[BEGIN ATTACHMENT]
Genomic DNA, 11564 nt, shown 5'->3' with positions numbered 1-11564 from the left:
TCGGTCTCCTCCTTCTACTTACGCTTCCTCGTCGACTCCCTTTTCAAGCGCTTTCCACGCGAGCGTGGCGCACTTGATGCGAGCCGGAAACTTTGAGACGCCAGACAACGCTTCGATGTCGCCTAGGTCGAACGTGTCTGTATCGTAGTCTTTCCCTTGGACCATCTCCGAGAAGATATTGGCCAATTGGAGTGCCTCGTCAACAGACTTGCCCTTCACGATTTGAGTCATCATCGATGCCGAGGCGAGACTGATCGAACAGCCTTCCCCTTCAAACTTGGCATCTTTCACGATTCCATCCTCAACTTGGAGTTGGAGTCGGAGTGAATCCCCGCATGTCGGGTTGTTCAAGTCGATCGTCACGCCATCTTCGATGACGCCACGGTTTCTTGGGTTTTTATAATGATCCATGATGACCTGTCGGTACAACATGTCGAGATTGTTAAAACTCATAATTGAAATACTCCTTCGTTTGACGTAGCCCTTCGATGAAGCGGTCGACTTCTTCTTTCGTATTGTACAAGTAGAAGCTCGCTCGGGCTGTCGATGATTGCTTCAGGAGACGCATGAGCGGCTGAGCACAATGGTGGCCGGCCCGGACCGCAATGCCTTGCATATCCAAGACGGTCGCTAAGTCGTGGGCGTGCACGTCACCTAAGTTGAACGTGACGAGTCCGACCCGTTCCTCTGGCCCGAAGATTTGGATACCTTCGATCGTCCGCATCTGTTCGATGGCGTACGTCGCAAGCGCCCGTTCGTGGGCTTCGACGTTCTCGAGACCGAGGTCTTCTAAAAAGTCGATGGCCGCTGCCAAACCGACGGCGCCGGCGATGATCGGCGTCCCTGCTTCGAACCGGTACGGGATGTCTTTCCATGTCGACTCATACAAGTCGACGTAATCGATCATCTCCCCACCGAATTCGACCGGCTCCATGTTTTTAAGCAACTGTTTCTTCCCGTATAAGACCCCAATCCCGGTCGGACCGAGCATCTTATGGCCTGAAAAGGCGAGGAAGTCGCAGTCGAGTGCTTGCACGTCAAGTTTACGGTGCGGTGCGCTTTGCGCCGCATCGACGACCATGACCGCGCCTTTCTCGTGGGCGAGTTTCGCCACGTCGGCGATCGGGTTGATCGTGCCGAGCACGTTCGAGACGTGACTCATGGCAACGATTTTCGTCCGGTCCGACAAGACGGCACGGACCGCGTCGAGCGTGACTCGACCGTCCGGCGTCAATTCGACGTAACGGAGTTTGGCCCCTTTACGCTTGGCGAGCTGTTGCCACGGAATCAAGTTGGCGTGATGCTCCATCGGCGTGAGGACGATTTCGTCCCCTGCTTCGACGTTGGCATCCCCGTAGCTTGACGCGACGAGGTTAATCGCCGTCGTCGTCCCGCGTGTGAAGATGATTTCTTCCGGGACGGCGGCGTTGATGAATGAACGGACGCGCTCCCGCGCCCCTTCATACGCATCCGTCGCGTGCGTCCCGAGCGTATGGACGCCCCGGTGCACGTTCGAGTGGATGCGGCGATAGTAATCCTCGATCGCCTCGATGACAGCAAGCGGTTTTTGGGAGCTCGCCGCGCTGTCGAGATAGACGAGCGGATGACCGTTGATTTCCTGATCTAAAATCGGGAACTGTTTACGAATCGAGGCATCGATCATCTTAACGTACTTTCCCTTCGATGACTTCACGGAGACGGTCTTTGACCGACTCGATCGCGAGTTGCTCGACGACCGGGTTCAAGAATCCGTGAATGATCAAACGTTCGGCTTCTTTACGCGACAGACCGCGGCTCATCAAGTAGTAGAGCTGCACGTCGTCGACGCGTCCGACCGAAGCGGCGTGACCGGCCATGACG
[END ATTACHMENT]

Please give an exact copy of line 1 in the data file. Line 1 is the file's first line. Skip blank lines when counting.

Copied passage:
Genomic DNA, 11564 nt, shown 5'->3' with positions numbered 1-11564 from the left: